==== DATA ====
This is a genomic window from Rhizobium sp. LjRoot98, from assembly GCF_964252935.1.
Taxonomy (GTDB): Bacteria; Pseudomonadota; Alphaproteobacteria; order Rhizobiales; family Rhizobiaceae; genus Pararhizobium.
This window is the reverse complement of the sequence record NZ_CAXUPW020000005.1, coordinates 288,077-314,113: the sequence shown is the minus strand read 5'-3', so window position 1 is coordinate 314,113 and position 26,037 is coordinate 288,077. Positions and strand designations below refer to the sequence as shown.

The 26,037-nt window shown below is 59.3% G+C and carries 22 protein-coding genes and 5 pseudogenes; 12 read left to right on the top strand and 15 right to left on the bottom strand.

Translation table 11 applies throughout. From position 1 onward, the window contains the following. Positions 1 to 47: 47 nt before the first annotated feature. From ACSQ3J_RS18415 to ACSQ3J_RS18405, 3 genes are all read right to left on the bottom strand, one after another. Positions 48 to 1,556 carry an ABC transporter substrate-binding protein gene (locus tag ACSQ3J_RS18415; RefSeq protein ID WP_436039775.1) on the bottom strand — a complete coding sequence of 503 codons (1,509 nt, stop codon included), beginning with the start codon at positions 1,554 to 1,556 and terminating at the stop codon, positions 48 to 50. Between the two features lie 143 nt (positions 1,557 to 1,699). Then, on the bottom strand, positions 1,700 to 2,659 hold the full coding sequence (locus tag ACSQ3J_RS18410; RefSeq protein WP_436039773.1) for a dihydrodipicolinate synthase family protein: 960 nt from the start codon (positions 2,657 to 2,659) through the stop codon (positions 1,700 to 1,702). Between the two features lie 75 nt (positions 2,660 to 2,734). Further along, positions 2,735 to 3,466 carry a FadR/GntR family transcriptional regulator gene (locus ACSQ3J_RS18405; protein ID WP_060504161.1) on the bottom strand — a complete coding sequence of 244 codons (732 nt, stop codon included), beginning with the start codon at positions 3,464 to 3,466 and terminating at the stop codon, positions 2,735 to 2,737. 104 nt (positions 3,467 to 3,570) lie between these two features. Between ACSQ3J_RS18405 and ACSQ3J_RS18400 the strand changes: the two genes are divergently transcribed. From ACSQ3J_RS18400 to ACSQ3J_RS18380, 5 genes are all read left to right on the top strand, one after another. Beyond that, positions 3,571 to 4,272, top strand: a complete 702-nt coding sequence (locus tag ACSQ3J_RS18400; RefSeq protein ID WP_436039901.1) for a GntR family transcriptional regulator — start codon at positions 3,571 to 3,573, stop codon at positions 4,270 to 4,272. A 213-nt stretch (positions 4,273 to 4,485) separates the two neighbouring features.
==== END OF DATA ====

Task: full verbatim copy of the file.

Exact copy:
This is a genomic window from Rhizobium sp. LjRoot98, from assembly GCF_964252935.1.
Taxonomy (GTDB): Bacteria; Pseudomonadota; Alphaproteobacteria; order Rhizobiales; family Rhizobiaceae; genus Pararhizobium.
This window is the reverse complement of the sequence record NZ_CAXUPW020000005.1, coordinates 288,077-314,113: the sequence shown is the minus strand read 5'-3', so window position 1 is coordinate 314,113 and position 26,037 is coordinate 288,077. Positions and strand designations below refer to the sequence as shown.

The 26,037-nt window shown below is 59.3% G+C and carries 22 protein-coding genes and 5 pseudogenes; 12 read left to right on the top strand and 15 right to left on the bottom strand.

Translation table 11 applies throughout. From position 1 onward, the window contains the following. Positions 1 to 47: 47 nt before the first annotated feature. From ACSQ3J_RS18415 to ACSQ3J_RS18405, 3 genes are all read right to left on the bottom strand, one after another. Positions 48 to 1,556 carry an ABC transporter substrate-binding protein gene (locus tag ACSQ3J_RS18415; RefSeq protein ID WP_436039775.1) on the bottom strand — a complete coding sequence of 503 codons (1,509 nt, stop codon included), beginning with the start codon at positions 1,554 to 1,556 and terminating at the stop codon, positions 48 to 50. Between the two features lie 143 nt (positions 1,557 to 1,699). Then, on the bottom strand, positions 1,700 to 2,659 hold the full coding sequence (locus tag ACSQ3J_RS18410; RefSeq protein WP_436039773.1) for a dihydrodipicolinate synthase family protein: 960 nt from the start codon (positions 2,657 to 2,659) through the stop codon (positions 1,700 to 1,702). Between the two features lie 75 nt (positions 2,660 to 2,734). Further along, positions 2,735 to 3,466 carry a FadR/GntR family transcriptional regulator gene (locus ACSQ3J_RS18405; protein ID WP_060504161.1) on the bottom strand — a complete coding sequence of 244 codons (732 nt, stop codon included), beginning with the start codon at positions 3,464 to 3,466 and terminating at the stop codon, positions 2,735 to 2,737. 104 nt (positions 3,467 to 3,570) lie between these two features. Between ACSQ3J_RS18405 and ACSQ3J_RS18400 the strand changes: the two genes are divergently transcribed. From ACSQ3J_RS18400 to ACSQ3J_RS18380, 5 genes are all read left to right on the top strand, one after another. Beyond that, positions 3,571 to 4,272, top strand: a complete 702-nt coding sequence (locus tag ACSQ3J_RS18400; RefSeq protein ID WP_436039901.1) for a GntR family transcriptional regulator — start codon at positions 3,571 to 3,573, stop codon at positions 4,270 to 4,272. A 213-nt stretch (positions 4,273 to 4,485) separates the two neighbouring features.